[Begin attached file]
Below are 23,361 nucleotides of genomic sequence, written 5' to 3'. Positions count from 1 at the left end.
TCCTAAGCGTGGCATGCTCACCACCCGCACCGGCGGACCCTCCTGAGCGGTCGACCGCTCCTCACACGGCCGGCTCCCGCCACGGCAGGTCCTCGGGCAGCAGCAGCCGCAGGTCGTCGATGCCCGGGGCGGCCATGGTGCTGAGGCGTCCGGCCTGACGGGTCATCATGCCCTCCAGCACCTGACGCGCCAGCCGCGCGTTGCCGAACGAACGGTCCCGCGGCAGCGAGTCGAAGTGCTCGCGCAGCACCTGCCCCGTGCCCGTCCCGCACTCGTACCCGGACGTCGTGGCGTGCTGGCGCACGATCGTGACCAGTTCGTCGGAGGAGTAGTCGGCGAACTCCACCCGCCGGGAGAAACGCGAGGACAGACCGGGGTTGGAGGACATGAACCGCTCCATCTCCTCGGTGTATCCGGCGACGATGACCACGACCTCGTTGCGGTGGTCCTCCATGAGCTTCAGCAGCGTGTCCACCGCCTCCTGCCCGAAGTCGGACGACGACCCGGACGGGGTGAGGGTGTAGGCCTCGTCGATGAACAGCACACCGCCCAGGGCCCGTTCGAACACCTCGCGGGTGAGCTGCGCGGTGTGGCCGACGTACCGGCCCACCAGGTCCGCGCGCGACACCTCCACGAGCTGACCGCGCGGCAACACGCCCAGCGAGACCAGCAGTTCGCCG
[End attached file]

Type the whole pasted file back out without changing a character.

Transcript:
Below are 23,361 nucleotides of genomic sequence, written 5' to 3'. Positions count from 1 at the left end.
TCCTAAGCGTGGCATGCTCACCACCCGCACCGGCGGACCCTCCTGAGCGGTCGACCGCTCCTCACACGGCCGGCTCCCGCCACGGCAGGTCCTCGGGCAGCAGCAGCCGCAGGTCGTCGATGCCCGGGGCGGCCATGGTGCTGAGGCGTCCGGCCTGACGGGTCATCATGCCCTCCAGCACCTGACGCGCCAGCCGCGCGTTGCCGAACGAACGGTCCCGCGGCAGCGAGTCGAAGTGCTCGCGCAGCACCTGCCCCGTGCCCGTCCCGCACTCGTACCCGGACGTCGTGGCGTGCTGGCGCACGATCGTGACCAGTTCGTCGGAGGAGTAGTCGGCGAACTCCACCCGCCGGGAGAAACGCGAGGACAGACCGGGGTTGGAGGACATGAACCGCTCCATCTCCTCGGTGTATCCGGCGACGATGACCACGACCTCGTTGCGGTGGTCCTCCATGAGCTTCAGCAGCGTGTCCACCGCCTCCTGCCCGAAGTCGGACGACGACCCGGACGGGGTGAGGGTGTAGGCCTCGTCGATGAACAGCACACCGCCCAGGGCCCGTTCGAACACCTCGCGGGTGAGCTGCGCGGTGTGGCCGACGTACCGGCCCACCAGGTCCGCGCGCGACACCTCCACGAGCTGACCGCGCGGCAACACGCCCAGCGAGACCAGCAGTTCGCCG